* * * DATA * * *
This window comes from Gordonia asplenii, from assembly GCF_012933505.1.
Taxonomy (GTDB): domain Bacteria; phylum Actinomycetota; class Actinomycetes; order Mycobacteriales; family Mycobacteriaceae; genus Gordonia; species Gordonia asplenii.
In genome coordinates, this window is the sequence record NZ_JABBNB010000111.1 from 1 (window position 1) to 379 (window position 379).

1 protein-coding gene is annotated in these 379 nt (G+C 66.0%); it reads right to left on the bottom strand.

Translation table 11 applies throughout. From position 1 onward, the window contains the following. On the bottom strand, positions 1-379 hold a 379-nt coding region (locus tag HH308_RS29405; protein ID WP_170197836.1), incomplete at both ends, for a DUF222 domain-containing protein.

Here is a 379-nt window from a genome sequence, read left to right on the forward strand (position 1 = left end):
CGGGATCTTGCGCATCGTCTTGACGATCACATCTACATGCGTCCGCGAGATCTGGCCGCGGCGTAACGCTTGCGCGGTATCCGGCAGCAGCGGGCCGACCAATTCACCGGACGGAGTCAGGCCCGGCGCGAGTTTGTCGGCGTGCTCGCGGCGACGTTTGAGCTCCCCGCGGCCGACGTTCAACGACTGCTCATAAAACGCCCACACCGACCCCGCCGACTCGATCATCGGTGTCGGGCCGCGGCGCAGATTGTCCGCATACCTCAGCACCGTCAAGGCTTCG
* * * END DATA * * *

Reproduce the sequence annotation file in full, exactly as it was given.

This window comes from Gordonia asplenii, from assembly GCF_012933505.1.
Taxonomy (GTDB): domain Bacteria; phylum Actinomycetota; class Actinomycetes; order Mycobacteriales; family Mycobacteriaceae; genus Gordonia; species Gordonia asplenii.
In genome coordinates, this window is the sequence record NZ_JABBNB010000111.1 from 1 (window position 1) to 379 (window position 379).

1 protein-coding gene is annotated in these 379 nt (G+C 66.0%); it reads right to left on the bottom strand.

Translation table 11 applies throughout. From position 1 onward, the window contains the following. On the bottom strand, positions 1-379 hold a 379-nt coding region (locus tag HH308_RS29405; protein ID WP_170197836.1), incomplete at both ends, for a DUF222 domain-containing protein.

Here is a 379-nt window from a genome sequence, read left to right on the forward strand (position 1 = left end):
CGGGATCTTGCGCATCGTCTTGACGATCACATCTACATGCGTCCGCGAGATCTGGCCGCGGCGTAACGCTTGCGCGGTATCCGGCAGCAGCGGGCCGACCAATTCACCGGACGGAGTCAGGCCCGGCGCGAGTTTGTCGGCGTGCTCGCGGCGACGTTTGAGCTCCCCGCGGCCGACGTTCAACGACTGCTCATAAAACGCCCACACCGACCCCGCCGACTCGATCATCGGTGTCGGGCCGCGGCGCAGATTGTCCGCATACCTCAGCACCGTCAAGGCTTCG